So, on top of giving us a ringside seat on a family’s suffering over the loss of a child, Pitcher also adds the tricky issue of hardening attitudes towards an innocent community due to the actions of a handful of murdering fanatics.

I think she’s managed to succeed in nailing Jamie’s voice – no mean feat, given the storyline and once I got into the book, I couldn’t put it down until I’d finished it. And when I surfaced, I was feeling more than a bit wrung out…

Any niggles? Hm… as it happens, yes. As an ex-primary school teacher, I had no problem with Pitcher’s unsympathetic treatment of Jamie’s class teacher or headmaster. But, while I would be quite prepared to believe that Jamie’s records or lack of them might have been overlooked in an hard-pressed inner city school, where anything between 30% to 50% of the pupils may move in a year – in a country school where he is clearly the ‘new boy’ and treated as an outsider, the fact that he wears the same t-shirt for a whole term and is clearly neglected wouldn’t have gone unnoticed. These days, teachers are legally bound to report any concerns over a child’s welfare to a superior and/or visiting social worker and I find it difficult to believe that some details of the family’s circumstances wouldn’t have become known to the school in that timeframe.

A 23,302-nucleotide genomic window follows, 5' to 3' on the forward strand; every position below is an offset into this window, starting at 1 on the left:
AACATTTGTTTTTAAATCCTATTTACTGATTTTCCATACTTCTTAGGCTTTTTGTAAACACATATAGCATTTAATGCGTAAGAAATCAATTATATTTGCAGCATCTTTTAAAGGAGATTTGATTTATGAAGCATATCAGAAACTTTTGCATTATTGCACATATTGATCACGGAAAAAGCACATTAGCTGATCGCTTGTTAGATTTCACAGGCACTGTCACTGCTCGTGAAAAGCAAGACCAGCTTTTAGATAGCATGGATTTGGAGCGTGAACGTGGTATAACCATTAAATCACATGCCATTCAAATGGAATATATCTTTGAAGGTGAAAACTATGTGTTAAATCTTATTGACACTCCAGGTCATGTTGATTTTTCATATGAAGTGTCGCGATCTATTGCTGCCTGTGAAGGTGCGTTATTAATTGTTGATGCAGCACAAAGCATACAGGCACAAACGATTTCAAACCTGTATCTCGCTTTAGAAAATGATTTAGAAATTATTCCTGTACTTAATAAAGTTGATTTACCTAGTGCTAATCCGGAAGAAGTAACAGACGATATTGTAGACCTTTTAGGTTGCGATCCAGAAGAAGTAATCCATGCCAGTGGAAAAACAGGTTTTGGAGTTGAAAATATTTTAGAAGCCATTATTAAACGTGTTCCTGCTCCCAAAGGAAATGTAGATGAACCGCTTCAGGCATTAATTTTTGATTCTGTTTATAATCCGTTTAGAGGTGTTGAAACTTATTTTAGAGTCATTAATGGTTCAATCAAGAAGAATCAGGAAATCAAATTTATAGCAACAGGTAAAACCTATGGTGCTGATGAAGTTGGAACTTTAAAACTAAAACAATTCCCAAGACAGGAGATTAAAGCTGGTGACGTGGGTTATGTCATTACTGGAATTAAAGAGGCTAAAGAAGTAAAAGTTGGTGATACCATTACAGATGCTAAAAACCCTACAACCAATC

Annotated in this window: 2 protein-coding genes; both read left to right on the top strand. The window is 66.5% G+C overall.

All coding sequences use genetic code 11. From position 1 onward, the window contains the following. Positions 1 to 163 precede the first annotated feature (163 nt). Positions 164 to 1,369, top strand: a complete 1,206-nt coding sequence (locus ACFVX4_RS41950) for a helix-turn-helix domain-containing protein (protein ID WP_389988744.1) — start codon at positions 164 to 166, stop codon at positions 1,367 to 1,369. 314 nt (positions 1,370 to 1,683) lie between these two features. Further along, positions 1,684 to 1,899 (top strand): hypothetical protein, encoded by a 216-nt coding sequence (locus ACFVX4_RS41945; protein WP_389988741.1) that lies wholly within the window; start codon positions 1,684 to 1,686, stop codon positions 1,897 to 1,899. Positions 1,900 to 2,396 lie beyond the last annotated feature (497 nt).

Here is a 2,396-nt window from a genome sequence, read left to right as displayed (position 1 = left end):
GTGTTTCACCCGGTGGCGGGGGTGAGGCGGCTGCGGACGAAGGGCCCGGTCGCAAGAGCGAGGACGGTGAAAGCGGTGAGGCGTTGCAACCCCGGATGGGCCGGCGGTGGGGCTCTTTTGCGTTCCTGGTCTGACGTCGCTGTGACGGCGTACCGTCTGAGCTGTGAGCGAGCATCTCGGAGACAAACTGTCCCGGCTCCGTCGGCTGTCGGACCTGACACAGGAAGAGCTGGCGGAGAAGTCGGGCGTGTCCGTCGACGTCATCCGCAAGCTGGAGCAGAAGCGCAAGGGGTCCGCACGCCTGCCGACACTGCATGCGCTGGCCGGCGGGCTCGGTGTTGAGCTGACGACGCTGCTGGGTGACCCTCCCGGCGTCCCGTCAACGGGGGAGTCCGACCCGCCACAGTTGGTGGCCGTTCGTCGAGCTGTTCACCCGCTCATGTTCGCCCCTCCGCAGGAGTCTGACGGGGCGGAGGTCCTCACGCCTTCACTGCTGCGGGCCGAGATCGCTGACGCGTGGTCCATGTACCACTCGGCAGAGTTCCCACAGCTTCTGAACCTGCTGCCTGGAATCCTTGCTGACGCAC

However, given Pitcher’s achievement in managing a very difficult subject with such adroitness, I’m quite prepared to cut her some slack over this issue. The novel has been marketed as a children’s book, but it is one of those special stories suitable for anyone aged ten and over – and if you don’t believe me, get hold of a copy and give it a go. You’ll thank me if you do…


Review of Makers by Cory Doctorow


This interesting, near-future technology-based novel initially came out in 2009 in serial form as an ebook, before being released by Voyager as a printed version. I’ve been interested to read a variety of responses to the book, many of them hostile…